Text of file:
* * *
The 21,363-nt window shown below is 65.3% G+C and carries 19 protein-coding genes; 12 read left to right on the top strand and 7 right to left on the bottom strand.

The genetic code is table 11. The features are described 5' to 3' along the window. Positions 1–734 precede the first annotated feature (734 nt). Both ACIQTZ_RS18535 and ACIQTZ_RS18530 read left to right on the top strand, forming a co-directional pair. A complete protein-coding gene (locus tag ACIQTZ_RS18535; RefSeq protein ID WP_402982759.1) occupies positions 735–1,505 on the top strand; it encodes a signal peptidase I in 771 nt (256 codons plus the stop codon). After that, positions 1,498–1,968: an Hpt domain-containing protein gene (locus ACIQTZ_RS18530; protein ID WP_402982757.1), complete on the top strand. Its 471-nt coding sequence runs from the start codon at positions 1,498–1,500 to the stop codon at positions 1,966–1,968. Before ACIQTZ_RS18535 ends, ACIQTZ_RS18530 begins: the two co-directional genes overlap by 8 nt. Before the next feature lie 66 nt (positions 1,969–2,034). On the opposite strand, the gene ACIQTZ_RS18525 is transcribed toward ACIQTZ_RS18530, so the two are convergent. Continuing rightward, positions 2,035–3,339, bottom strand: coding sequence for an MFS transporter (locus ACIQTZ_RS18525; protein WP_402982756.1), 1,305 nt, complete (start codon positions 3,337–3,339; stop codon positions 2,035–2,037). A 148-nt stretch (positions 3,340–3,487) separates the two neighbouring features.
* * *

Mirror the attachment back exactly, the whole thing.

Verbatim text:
The 21,363-nt window shown below is 65.3% G+C and carries 19 protein-coding genes; 12 read left to right on the top strand and 7 right to left on the bottom strand.

The genetic code is table 11. The features are described 5' to 3' along the window. Positions 1–734 precede the first annotated feature (734 nt). Both ACIQTZ_RS18535 and ACIQTZ_RS18530 read left to right on the top strand, forming a co-directional pair. A complete protein-coding gene (locus tag ACIQTZ_RS18535; RefSeq protein ID WP_402982759.1) occupies positions 735–1,505 on the top strand; it encodes a signal peptidase I in 771 nt (256 codons plus the stop codon). After that, positions 1,498–1,968: an Hpt domain-containing protein gene (locus ACIQTZ_RS18530; protein ID WP_402982757.1), complete on the top strand. Its 471-nt coding sequence runs from the start codon at positions 1,498–1,500 to the stop codon at positions 1,966–1,968. Before ACIQTZ_RS18535 ends, ACIQTZ_RS18530 begins: the two co-directional genes overlap by 8 nt. Before the next feature lie 66 nt (positions 1,969–2,034). On the opposite strand, the gene ACIQTZ_RS18525 is transcribed toward ACIQTZ_RS18530, so the two are convergent. Continuing rightward, positions 2,035–3,339, bottom strand: coding sequence for an MFS transporter (locus ACIQTZ_RS18525; protein WP_402982756.1), 1,305 nt, complete (start codon positions 3,337–3,339; stop codon positions 2,035–2,037). A 148-nt stretch (positions 3,340–3,487) separates the two neighbouring features.